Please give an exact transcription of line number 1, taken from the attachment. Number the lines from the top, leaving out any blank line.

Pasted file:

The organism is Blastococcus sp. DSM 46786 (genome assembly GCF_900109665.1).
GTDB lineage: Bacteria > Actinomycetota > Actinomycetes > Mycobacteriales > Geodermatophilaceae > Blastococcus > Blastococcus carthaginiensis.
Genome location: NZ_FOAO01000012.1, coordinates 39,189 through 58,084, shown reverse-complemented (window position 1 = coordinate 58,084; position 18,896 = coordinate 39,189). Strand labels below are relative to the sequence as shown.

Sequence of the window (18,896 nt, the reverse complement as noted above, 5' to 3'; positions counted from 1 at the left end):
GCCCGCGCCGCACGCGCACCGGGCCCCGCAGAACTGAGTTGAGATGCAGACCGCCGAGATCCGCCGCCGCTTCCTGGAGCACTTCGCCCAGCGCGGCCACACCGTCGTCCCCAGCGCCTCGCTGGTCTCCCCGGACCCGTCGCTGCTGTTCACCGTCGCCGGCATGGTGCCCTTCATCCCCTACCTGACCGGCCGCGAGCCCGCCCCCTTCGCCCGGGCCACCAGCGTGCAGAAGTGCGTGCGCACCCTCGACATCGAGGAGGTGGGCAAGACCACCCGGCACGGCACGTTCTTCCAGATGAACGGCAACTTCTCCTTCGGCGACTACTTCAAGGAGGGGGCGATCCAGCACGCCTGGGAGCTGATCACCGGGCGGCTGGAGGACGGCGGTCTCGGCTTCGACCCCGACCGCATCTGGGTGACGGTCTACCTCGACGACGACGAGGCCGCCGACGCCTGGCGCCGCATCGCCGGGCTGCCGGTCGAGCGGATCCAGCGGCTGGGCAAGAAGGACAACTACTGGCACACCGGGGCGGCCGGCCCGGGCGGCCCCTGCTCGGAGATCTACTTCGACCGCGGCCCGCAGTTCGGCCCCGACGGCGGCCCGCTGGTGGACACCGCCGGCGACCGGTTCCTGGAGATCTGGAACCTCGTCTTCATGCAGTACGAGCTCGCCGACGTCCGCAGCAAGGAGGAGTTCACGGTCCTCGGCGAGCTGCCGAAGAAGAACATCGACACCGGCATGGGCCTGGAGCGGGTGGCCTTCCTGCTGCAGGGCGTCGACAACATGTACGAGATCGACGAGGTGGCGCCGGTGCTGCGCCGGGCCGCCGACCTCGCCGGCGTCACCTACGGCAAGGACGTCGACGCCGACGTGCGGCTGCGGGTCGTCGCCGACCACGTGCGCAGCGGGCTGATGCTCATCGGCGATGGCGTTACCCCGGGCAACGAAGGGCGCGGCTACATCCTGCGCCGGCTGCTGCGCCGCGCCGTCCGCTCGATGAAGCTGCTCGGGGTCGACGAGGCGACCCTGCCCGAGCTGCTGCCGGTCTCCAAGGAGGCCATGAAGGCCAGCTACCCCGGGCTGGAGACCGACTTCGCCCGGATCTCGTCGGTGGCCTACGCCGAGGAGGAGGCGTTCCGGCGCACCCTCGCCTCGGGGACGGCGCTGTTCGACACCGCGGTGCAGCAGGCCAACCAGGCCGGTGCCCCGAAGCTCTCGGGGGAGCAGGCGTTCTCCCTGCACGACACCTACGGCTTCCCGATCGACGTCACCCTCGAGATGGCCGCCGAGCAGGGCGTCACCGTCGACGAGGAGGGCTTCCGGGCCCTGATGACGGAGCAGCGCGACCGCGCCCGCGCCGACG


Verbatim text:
The organism is Blastococcus sp. DSM 46786 (genome assembly GCF_900109665.1).